Limitations of some studies on yoga and health
It is fair for yoga to explain the limitations that some studies have when it comes to putting into practice and understanding what yoga really means. Yoga ultimately seeks enlightenment and self-realization through a tuning not only physical but mental and spiritual.
Some studies simply studying the effects of a small part of yoga as a discipline and philosophy, ie the asanas or postures, pranayama or breath control, and dhyana or meditation. These are three of the eight branches or ashtanga(eightfold path) that yoga contains. In this way, studies approach yoga from a biased and incomplete perspective, something that must be taken into account. Does this mean that the results of the studies are falsified? No, but as we said, it is fair to recognize that the approach that the subjects participating in the studies make of yoga is not complete.
What are the benefits we can expect from yoga in our health?
Better management of stress and disorders caused by it
Yoga is effective in the prevention and management of stress and disorders induced by it.
A 2007 study on patients who were taking antidepressant medications but who were in partial remission showed significant reductions in depression, anger, anxiety, and neurotic symptoms. The study supports the potential of yoga as a complementary treatment of depression.
In 2008, researchers at the University of Utah demonstrated by magnetic resonance imaging that among the control subjects and yoga practitioners, the yoga practitioner had a greater tolerance for pain and lower brain activity related to pain. The study shows the importance of yoga in the regulation of pain responses and associated stress.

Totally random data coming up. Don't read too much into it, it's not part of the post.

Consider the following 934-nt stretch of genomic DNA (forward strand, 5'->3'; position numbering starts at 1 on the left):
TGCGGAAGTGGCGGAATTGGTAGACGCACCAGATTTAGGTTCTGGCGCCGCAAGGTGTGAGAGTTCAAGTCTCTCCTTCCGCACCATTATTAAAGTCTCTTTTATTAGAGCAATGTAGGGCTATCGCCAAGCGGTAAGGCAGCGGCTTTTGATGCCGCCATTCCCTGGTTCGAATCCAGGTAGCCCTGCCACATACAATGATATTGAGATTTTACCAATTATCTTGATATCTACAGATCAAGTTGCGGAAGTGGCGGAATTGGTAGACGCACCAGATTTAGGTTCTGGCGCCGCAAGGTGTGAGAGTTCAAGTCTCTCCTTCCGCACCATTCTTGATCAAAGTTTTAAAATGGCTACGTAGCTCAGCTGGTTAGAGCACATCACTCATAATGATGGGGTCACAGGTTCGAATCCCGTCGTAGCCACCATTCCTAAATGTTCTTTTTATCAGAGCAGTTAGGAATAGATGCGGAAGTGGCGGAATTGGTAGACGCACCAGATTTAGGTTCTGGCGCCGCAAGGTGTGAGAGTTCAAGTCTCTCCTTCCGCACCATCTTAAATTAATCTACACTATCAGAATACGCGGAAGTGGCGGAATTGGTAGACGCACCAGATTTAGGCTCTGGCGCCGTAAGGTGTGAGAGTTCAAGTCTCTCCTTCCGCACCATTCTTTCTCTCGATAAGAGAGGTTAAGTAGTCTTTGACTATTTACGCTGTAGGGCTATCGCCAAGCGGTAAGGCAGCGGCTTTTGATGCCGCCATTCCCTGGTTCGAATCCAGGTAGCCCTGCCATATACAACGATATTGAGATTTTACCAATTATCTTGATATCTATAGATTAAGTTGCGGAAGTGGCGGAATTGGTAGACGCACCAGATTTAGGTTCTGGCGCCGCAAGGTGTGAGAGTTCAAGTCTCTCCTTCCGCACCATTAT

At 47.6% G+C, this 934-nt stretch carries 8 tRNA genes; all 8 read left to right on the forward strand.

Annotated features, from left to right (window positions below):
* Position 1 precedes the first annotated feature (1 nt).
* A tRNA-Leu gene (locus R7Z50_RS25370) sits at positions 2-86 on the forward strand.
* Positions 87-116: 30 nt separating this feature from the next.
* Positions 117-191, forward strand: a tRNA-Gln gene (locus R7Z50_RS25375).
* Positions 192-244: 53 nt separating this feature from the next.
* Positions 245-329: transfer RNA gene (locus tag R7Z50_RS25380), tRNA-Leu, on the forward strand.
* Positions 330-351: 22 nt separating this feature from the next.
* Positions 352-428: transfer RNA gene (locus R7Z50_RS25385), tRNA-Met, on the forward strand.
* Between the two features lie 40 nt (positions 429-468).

Finally, at the level of parameters measured in urine, saliva, and plasma, yoga has been shown to reduce salivary cortisol and the concentration of adrenaline and norepinephrine in urine for 24 hours. In addition, plasma renin levels were also reduced, an enzyme that activates the renin-angiotensin-aldosterone system, which has hypertensive effects on the body.
Better management of overweight and obesity
Training of yoga and pranayama asanas for three continuous months, one hour every day in the morning by a yoga expert resulted in a decrease in body weight, body mass index and waist-to-hip ratio. Personally, I believe that these changes are not induced by direct mechanisms that yoga can cause on lipolysis and oxidation of fatty acids but by the reduction of stress and a greater predisposition for the subjects to acquire healthy life habits by dedicating time to themselves.
Coronary heart disease improvements
In a randomized controlled study, patients with angiographically proven coronary heart disease who practiced yoga for a period of one year showed a decrease in the number of episodes of angina pectoris per week, a better tolerance to exercise and a decrease in body weight.
Therefore, yoga slows the progression of atherosclerosis in patients with severe coronary disease.
Improvements in lung function
Yoga training significantly improves lung functions and the strength of inspiratory and expiratory muscles.
In a randomized controlled trial conducted by the Institute of Medical Sciences of India, it was observed that yoga asanas, pranayama, and meditation improved several measures of lung function in subjects with mild to moderate bronchial asthma.
The latter is consistent with that observed in another American study in patients with chronic obstructive pulmonary disease.